By Debbie James

A Pembrokeshire agronomist says there is strong interest in growing forage maize production in the region despite a challenging harvest in 2019.

Gareth Williams insists that for dairy farmers establishing their crop under film and applying a correct full system approach, the extra investment is more than covered by the additional feed value in the clamp.

The earlier harvest – two to three weeks earlier than when grown conventionally – can also create further advantages, he says.

“Greater overall yield, higher starch content and as much as an extra 0.4MJ/kg of metabolisable energy are readily achievable when growing maize under film,” says Gareth.

“Let’s remember, first and foremost, we’re growing forage maize for the starch and energy that it contributes to the ration, and not simply for gut fill. Every 0.1 MJ/kg of extra energy in the clamp is worth about £50/ha, so it’s important to have the security of achieving crop maturity within a realistic harvest window.”

Maize grown under film was mostly harvested by mid-September this year, when ground conditions were still good and allowed the opportunity to establish a crop afterwards.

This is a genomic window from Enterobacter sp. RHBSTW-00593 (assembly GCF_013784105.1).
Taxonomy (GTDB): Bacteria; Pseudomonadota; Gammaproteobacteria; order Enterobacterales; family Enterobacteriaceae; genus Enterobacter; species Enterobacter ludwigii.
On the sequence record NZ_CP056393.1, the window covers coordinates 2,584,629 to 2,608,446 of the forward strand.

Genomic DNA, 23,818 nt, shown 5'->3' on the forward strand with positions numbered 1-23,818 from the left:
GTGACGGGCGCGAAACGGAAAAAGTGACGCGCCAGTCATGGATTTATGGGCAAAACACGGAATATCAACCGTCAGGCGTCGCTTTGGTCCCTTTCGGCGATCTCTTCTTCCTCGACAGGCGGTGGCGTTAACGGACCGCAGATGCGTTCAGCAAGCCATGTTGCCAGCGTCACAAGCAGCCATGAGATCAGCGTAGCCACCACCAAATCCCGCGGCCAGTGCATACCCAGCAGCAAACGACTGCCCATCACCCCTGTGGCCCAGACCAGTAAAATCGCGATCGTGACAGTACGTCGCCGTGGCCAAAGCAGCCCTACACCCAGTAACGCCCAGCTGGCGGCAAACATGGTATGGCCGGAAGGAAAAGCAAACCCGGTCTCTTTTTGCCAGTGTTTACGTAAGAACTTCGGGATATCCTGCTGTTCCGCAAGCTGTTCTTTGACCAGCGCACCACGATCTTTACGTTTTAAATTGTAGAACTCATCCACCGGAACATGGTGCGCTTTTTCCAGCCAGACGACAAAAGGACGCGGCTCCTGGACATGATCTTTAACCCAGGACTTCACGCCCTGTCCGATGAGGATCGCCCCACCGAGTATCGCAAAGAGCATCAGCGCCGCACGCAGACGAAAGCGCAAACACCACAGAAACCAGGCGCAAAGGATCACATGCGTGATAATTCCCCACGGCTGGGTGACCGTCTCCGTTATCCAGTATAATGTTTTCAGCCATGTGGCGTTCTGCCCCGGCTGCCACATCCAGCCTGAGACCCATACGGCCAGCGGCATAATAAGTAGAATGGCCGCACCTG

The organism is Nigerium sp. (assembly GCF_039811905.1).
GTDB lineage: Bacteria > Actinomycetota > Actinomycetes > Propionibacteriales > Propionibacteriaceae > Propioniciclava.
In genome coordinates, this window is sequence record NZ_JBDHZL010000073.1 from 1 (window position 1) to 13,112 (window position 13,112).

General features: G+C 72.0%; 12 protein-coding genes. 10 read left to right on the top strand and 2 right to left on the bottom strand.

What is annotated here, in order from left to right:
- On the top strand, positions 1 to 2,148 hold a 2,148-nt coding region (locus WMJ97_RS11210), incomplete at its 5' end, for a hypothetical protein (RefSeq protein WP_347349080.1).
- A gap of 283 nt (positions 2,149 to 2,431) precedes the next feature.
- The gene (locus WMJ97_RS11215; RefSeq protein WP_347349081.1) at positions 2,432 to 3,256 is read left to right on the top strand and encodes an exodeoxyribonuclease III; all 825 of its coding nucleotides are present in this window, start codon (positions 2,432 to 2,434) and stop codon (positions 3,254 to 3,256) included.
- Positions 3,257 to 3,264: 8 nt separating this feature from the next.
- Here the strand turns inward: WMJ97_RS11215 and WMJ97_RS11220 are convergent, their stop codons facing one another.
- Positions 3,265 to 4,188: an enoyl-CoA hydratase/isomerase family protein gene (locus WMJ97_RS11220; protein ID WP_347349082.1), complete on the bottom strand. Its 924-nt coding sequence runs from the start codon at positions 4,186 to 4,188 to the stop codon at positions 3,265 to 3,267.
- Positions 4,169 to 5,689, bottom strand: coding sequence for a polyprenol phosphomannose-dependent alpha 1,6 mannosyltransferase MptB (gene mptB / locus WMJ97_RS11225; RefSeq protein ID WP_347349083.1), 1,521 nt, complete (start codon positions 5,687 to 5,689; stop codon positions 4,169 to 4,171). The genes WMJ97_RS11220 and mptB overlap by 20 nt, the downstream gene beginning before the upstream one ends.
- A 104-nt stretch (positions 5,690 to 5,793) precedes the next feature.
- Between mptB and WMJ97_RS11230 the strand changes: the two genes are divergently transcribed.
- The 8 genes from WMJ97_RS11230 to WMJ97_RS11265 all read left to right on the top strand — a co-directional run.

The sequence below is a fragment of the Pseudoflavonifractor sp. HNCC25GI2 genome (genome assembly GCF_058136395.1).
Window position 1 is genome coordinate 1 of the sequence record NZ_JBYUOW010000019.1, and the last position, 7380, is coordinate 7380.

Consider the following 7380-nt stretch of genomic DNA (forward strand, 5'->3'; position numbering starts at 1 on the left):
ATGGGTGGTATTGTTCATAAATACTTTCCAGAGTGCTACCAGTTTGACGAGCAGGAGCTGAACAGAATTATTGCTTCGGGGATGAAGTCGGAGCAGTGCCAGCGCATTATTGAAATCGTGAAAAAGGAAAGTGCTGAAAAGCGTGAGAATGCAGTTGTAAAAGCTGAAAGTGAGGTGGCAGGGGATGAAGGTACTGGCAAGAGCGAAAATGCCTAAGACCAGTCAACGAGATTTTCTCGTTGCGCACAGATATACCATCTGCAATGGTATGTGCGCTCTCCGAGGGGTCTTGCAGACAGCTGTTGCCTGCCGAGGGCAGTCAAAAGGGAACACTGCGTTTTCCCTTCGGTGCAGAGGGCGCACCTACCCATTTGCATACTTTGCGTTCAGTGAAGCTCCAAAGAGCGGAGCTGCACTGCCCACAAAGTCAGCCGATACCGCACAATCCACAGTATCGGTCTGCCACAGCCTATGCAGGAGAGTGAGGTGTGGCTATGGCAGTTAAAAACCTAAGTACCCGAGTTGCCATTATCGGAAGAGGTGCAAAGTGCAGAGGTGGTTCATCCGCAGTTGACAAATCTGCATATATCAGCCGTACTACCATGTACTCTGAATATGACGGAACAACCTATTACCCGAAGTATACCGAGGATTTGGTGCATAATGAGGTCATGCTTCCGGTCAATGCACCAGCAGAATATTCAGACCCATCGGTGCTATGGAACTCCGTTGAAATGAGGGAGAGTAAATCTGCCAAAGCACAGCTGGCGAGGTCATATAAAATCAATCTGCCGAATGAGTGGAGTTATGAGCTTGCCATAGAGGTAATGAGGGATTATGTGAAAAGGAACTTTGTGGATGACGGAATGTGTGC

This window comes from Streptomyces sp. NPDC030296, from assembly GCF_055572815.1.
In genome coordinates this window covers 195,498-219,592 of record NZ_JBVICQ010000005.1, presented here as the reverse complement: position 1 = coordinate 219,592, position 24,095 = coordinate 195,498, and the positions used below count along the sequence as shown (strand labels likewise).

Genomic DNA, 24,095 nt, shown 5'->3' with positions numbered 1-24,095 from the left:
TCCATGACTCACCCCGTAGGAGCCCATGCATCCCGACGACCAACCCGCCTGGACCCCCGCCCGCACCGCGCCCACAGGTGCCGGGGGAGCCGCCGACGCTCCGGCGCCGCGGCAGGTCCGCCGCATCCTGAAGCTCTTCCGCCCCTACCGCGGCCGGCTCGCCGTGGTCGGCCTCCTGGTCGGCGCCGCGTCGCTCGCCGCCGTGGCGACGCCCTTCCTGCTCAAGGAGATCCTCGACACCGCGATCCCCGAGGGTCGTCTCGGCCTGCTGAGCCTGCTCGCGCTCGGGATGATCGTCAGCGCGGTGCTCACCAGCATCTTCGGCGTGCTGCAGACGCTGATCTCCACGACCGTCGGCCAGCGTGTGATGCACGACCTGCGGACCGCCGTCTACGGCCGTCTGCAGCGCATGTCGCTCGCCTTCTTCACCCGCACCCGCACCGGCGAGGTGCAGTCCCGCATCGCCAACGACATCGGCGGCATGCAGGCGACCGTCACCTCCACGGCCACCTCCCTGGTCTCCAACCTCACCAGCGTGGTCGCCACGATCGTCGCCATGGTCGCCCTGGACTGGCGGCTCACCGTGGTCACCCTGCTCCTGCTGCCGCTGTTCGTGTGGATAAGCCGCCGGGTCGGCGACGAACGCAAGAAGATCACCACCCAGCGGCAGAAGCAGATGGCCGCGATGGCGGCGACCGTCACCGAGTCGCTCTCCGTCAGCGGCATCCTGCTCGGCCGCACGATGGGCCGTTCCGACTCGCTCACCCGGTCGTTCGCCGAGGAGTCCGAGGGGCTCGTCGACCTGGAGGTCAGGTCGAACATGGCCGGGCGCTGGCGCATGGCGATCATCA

Gareth, an agronomist for ProCam, says trials over a period of ten years to establish which varieties perform best under film, has found the top performing varieties under plastic include P8201 and Isanto.

“P8201 has the highest starch yield, energy yield and highest dry matter yield in the only independent trials for varieties grown under film,’’ he says.

“Isanto is a consistent performer wherever it is grown, producing large crops of good quality forage, and slightly earlier, so better for farms in less favourable growing areas.”

Attention to detail at the weed control stage is important when maize is grown under film, not least because the job needs to be done entirely with a pre-emergence herbicide.

Choice of film is another key area, and technology is advancing year-on-year to ensure crops perform to their full potential, says Gareth.

“The old grey plastic that has been most commonly associated with this approach is now out-dated,” he explains.

“This year we have seen excellent results with a more modern blue film, which is designed with more perforations to allow more water to infiltrate the film. This avoids too much water running down onto the bare soil and washing it away to the point where the film can come free and risk being blown away.’’

He says it is also more flexible, so allows the plants to grow more before they break through, thereby retaining the microclimate for longer.

A yellow film, which has similar characteristics to the blue, has quicker degradation and is therefore preferred for later sown crops.